Search Results: ryan (143)

Songwriter and OneRepublic frontman Ryan Tedder has joined the throngs of musicians – from Willie Nelson to Nathaniel Rateliff – who are getting into the cannabis, CBD and hemp fields.

But instead of launching a strain named after himself, Tedder is putting out an “all-new hemp extract sparkling water” called Mad Tasty that promises to bring “wellness to the masses in the tastiest way yet.”

Denver Ordinance 300, which is on the ballot this November, would allow businesses to opt into allowing marijuana on their premises. After proponents put up a billboard pointing out that allowing restaurants to have private consumption areas would keep tokers off the sidewalk, Westword sat down with Rachel O’Bryan, the campaign manager for Protect Denver’s Atmosphere, the group opposing the initiative. An attorney by trade, O’Bryan was part of a task force that addressed possible criminal-law issues after Amendment 64 passed, allowing recreational marijuana in Colorado. O’Bryan makes it clear that her group is not opposed to recreational marijuana or legalization per se, but opposes 300 specifically as a matter of public safety.

D.W. Kee/Flickr.


A Los Angeles Police Department officer who resides in Huntington Beach has been arrested for exposing himself near the Bolsa Chica wetlands, according to cops in Surf City. Police received several calls about a man exposing himself in the wetlands at the dead end of Bolsa Chica Street, which led detectives to stake out the area, observe a fellow exposing himself on an open path and place him under arrest last Thursday morning, Oct. 23, according to Huntington Beach Police Lt. Mitch O’Brien.
The suspect was later identified as 33-year-old Ryan Eric Galiher, who works out of the Van Nuys station but was, obviously, off duty at the time he was allegedly getting his jollies.

NORML
Bryan Epis has been silenced by the federal government as a condition of his sentencing agreement

Editor’s note: Recently, a remarkable resolution was reached on a federal medical marijuana case involving Bryan Epis, a California cannabis club operator, under which Epis had to agree not to be involved in marijuana activism. Epis’s attorney, John Balazs, has contributed his thoughts about the case below in a guest post which is reprinted here with his permission.

By John Balazs
Attorney
Bryan James Epis is a well-known medical marijuana activist who is believed to be the first person to be tried in federal court for cultivating marijuana for medical purposes after the 1996 ballot initiative that legalized medical marijuana in California. Although only 458 plants were found at his residence, the government extrapolated from a disputed spreadsheet to project that his “conspiracy” to grow marijuana was for at least 1,000 plants, the threshold to trigger a mandatory minimum 10-year sentence. 

Declaration Brewing smells a certain way during happy hour, after the employees of several nearby cannabis businesses get off work. Three of them, old friends from high school, leave their pot posts early one afternoon to share stories before the crowds arrive.

It’s not always easy to split your job before 4 p.m., but since Anthony Karas, Corey Buffkin and Ryan Buffkin all own their respective weed businesses, approval from the boss isn’t required. Karas and the Buffkin brothers have each created award-winning growing operations, expanding their businesses in similar lanes without stepping on each other’s toes.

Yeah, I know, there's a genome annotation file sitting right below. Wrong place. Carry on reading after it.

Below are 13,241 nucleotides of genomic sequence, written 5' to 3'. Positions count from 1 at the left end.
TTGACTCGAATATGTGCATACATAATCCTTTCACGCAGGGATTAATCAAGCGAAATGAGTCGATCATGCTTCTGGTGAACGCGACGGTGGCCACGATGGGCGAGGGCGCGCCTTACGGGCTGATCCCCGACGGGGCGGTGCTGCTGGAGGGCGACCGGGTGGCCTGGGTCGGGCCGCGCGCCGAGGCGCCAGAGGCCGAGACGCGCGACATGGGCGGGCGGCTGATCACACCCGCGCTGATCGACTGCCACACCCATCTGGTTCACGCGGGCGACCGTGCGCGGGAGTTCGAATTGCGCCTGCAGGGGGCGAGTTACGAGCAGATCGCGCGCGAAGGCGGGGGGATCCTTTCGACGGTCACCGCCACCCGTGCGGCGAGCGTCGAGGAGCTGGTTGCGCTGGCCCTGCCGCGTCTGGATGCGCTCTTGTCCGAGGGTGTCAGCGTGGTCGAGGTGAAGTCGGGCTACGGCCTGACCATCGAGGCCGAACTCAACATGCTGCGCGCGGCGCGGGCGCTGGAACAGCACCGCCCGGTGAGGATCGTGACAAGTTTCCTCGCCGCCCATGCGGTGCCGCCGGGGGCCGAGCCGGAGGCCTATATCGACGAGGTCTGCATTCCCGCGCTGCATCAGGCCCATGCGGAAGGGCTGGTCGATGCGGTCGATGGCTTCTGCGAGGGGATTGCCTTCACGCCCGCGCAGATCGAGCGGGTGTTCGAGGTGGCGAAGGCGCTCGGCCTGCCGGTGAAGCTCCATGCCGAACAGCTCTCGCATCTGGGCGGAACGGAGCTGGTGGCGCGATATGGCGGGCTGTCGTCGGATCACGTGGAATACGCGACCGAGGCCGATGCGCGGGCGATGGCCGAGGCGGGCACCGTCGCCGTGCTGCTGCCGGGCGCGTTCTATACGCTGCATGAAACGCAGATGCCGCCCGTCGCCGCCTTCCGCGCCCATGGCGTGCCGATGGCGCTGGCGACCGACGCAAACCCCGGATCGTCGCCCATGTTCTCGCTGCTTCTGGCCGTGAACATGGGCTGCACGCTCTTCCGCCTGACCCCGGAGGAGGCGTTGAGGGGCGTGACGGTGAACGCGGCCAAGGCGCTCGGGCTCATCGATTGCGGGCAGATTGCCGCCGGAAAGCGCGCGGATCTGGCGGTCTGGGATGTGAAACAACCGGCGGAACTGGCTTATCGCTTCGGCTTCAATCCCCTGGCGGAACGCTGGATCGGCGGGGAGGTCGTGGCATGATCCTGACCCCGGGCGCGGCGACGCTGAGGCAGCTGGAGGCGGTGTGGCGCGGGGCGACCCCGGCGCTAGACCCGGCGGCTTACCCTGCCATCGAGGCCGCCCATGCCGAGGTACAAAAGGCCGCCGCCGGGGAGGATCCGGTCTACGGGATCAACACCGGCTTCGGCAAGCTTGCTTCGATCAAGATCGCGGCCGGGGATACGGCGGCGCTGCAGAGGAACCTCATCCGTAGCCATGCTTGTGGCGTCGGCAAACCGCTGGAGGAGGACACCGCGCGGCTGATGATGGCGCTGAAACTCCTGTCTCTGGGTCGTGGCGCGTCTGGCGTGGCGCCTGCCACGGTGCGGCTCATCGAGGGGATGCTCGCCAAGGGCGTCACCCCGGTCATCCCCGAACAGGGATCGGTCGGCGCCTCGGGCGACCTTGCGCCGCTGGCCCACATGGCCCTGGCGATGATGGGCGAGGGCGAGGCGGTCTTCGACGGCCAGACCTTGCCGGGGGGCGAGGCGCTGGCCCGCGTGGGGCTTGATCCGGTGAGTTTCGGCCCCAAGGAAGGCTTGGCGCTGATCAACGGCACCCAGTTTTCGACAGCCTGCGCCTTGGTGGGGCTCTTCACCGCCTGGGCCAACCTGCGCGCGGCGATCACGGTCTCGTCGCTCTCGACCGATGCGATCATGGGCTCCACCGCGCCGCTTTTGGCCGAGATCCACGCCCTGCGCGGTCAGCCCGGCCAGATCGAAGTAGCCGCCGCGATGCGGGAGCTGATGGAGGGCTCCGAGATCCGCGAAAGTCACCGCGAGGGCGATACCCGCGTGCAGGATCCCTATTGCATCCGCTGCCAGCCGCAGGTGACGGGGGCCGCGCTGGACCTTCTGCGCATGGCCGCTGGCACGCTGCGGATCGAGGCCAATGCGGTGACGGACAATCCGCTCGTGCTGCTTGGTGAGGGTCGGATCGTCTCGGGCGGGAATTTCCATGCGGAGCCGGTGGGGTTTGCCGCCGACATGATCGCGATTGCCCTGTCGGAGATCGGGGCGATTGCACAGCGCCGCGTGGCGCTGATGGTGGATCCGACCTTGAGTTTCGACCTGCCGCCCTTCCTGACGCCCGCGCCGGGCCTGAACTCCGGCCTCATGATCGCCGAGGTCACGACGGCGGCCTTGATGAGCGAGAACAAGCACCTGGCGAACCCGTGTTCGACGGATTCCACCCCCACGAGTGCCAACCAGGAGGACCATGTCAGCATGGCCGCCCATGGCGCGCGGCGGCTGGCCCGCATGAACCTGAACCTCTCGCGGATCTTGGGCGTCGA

Not that they’re scared to mix it up.

Eric Jensen feels trapped. By now, the 43-year-old thought he’d be able to travel from his home in southeastern Colorado to see his son play college ball in the Midwest. But instead, he can’t cross the border into Kansas. He’s stuck hanging around his home town, where most of the residents have turned their backs on him, believing that he’s a hardened drug dealer. Instead, he’s facing criminal charges for something that’s completely legal in Colorado: hemp.

Eric and his brother, 39-year-old Ryan Jensen, grew up in the town of Holly, ten miles from the Kansas border. Early on, they started working on the family farm, the fourth generation to do so, and by 2007, they’d taken over for their father, Robert. They grew wheat and corn and onions and cabbage, which was harvested and shipped to grocery stores across the country. But their biggest crop was cantaloupe.

Are stoners lazy? Not according to a recent University of Colorado Boulder study that questions the “lazy stoner” stereotype. Overseen by Angela Bryan, a professor in CU Boulder’s Department of Psychology and Neuroscience, as well as the Institute for Cognitive Science, the study looked at a possible link between cannabis use and exercise behaviors.

“If we think about the typical ways you think of cannabis, it’s making you more relaxed and maybe not as motivated to get out of the house, and as an exercise researcher, that’s concerning,” says Bryan. “On the other hand, there’s some really good longitudinal data that shows that long-term cannabis users have lower weight, lower risk of diabetes, better waist-to-hip ratio, and better insulin function. It’s kind of a scientific quandary, so we thought we should do investigations to see whether there really is a problem that might be happening, or if cannabis could even be a benefit to physical activity.”

A recent report from a Colorado organization devoted to keeping children away from marijuana advocates for potency limits on cannabis products, which continue to get stronger and stronger.

“This is very different from marijuana in the 1980s,” says Rachel O’Bryan, co-founder of Smart Colorado, whose mission statement notes that the outfit “engages and informs Coloradans on the risks that marijuana poses to youth.” As a result, she maintains, “it’s a fundamentally different game.”

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